# 03 Feb, 2019 03:55
A question really. Does dithering a OSC camera improve resolution? Its used to reduce noise for sure. I had Drizzle with my old Meade DSI cameras and that movement in acquisition or in post-processing improved resolution. Am I right that dithering that overcomes the bayer matrix interpolation routines should likewise improve resolution?|
# 03 Feb, 2019 10:13
|Yes, dithering helps to improve resolution, if you employ processing algorithms like the Bayer Drizzle to avoid interpolation is the Bayer array.|
# 04 Feb, 2019 09:48
Have you used this much? Can you show an example maybe?
Would dithering settings in PHD2 towards the larger end of the scale be a good starting point?
# 04 Feb, 2019 10:45
You can check my latest M31 image in my gallery. It’s made with Bayer Drizzle. You will have to look at the largest version of that image to really see its effect on improving resolution.|
That being said, for this to really work, many things have to be done right or to go right. Dithering is just a tiny small element in it.
You can try various dither scale, and examine the resultant images. Check the offset between the images by zooming in like crazy. You should use the scale that can give you a few pixels to about 10-20 pixels of offsets between subsequent images. Too large or too small isn’t good.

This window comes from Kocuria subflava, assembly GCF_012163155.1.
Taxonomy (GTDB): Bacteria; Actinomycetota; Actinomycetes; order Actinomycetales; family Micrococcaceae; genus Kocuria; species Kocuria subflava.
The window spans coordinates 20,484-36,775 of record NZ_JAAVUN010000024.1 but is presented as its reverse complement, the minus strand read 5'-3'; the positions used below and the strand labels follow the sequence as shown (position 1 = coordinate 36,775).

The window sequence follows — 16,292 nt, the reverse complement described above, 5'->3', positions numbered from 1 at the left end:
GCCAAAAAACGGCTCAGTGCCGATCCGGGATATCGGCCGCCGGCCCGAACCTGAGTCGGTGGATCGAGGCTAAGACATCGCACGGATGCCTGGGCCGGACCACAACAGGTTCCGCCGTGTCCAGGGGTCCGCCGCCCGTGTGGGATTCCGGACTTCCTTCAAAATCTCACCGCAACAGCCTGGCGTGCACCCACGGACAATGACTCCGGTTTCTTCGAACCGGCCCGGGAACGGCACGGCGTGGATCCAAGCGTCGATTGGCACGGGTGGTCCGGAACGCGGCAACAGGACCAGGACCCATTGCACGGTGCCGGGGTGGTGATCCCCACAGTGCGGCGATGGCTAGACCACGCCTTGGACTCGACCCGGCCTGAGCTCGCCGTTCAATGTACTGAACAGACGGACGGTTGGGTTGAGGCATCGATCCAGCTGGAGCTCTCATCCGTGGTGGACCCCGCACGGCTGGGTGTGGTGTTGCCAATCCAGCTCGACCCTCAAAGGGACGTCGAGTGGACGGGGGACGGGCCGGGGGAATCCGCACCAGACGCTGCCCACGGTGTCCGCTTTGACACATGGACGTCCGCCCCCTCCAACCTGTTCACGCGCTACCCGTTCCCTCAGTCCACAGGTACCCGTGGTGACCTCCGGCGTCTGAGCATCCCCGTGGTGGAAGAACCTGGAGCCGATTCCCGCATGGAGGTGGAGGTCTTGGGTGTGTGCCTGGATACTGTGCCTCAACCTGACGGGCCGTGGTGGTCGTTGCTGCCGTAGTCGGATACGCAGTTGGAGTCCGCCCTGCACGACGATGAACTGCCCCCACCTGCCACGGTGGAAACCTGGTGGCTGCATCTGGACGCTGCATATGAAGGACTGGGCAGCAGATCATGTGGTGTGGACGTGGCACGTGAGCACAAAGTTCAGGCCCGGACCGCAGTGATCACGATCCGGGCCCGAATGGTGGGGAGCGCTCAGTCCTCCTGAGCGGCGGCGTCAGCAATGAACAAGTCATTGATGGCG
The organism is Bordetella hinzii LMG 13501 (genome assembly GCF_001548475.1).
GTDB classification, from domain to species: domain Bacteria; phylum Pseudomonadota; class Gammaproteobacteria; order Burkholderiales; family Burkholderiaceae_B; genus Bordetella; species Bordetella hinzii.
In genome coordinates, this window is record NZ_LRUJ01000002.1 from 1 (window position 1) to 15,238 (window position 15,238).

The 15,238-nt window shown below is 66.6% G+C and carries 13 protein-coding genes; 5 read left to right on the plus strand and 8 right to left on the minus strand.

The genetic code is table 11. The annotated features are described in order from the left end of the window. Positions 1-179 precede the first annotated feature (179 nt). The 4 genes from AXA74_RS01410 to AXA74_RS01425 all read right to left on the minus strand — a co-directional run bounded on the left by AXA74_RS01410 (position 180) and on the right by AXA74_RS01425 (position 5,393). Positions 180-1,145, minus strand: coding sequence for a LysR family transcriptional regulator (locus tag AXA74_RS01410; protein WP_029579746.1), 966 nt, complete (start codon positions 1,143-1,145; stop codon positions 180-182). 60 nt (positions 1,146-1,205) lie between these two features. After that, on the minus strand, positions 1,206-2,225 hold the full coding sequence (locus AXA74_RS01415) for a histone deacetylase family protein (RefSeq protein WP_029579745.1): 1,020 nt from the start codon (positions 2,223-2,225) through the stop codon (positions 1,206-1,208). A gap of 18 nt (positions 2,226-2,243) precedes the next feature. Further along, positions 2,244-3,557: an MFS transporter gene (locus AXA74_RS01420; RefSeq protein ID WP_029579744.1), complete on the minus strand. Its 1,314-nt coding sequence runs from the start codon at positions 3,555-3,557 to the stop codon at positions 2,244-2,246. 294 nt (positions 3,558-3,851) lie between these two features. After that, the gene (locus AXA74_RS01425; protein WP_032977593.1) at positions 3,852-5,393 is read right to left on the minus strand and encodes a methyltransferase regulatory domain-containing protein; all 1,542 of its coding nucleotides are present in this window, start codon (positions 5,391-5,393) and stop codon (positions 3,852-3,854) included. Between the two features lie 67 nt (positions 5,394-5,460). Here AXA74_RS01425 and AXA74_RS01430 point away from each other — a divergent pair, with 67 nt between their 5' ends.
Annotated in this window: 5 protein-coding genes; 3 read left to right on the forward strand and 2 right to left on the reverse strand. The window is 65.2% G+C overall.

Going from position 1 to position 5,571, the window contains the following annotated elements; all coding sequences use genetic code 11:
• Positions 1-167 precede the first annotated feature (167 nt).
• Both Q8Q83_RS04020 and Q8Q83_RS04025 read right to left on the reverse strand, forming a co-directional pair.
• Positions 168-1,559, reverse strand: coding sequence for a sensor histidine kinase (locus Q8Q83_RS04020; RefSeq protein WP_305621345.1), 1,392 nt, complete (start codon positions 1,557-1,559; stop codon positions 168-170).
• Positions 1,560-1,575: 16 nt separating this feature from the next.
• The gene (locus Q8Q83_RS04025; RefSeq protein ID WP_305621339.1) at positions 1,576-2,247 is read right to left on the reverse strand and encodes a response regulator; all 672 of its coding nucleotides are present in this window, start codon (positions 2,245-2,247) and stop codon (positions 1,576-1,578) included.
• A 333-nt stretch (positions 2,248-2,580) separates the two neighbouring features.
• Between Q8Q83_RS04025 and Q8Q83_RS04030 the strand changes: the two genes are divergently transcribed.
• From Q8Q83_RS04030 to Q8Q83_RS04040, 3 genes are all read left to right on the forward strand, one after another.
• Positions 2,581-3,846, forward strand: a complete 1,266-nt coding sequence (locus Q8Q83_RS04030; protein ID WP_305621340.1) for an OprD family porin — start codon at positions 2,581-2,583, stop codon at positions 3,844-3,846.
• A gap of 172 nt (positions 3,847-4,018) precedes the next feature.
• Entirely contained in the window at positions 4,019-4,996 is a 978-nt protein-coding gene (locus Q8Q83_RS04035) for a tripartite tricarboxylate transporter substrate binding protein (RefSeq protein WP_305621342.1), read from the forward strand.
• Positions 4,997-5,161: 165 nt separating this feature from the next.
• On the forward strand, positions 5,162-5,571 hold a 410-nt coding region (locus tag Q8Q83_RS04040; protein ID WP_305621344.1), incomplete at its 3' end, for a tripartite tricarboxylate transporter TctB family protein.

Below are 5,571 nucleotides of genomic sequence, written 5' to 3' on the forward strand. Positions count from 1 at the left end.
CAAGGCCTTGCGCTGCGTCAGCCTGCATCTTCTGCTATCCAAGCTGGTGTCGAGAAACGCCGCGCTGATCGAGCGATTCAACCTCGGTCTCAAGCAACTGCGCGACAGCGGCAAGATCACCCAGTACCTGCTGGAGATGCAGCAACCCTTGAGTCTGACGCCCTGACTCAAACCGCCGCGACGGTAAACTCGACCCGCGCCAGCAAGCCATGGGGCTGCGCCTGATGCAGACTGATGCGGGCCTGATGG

# 04 Feb, 2019 22:12
|Yes bayer drizzle is totally worth it for osc. My widefield show huge improvement on how the stars look with it even at 1.0 scale. The natural periodic error of my cgem suffices as enough dither for it to work well when unguided.|
# 06 Feb, 2019 01:47
Wei-Hao, man what a great M31. No pixelation on my screen at max zoom, many background galaxies, pin sized artifact free stars. I'll use you advice for sure.
Who needs mono!
I'm still looking for the Bayer Drizzle software….
# 06 Feb, 2019 03:48
You can try PixInsight or Astro Pixel Processor. Both can do Bayer Drizzle. DeepSkyStacker can do too, but it’s less sophisticated than the other two.
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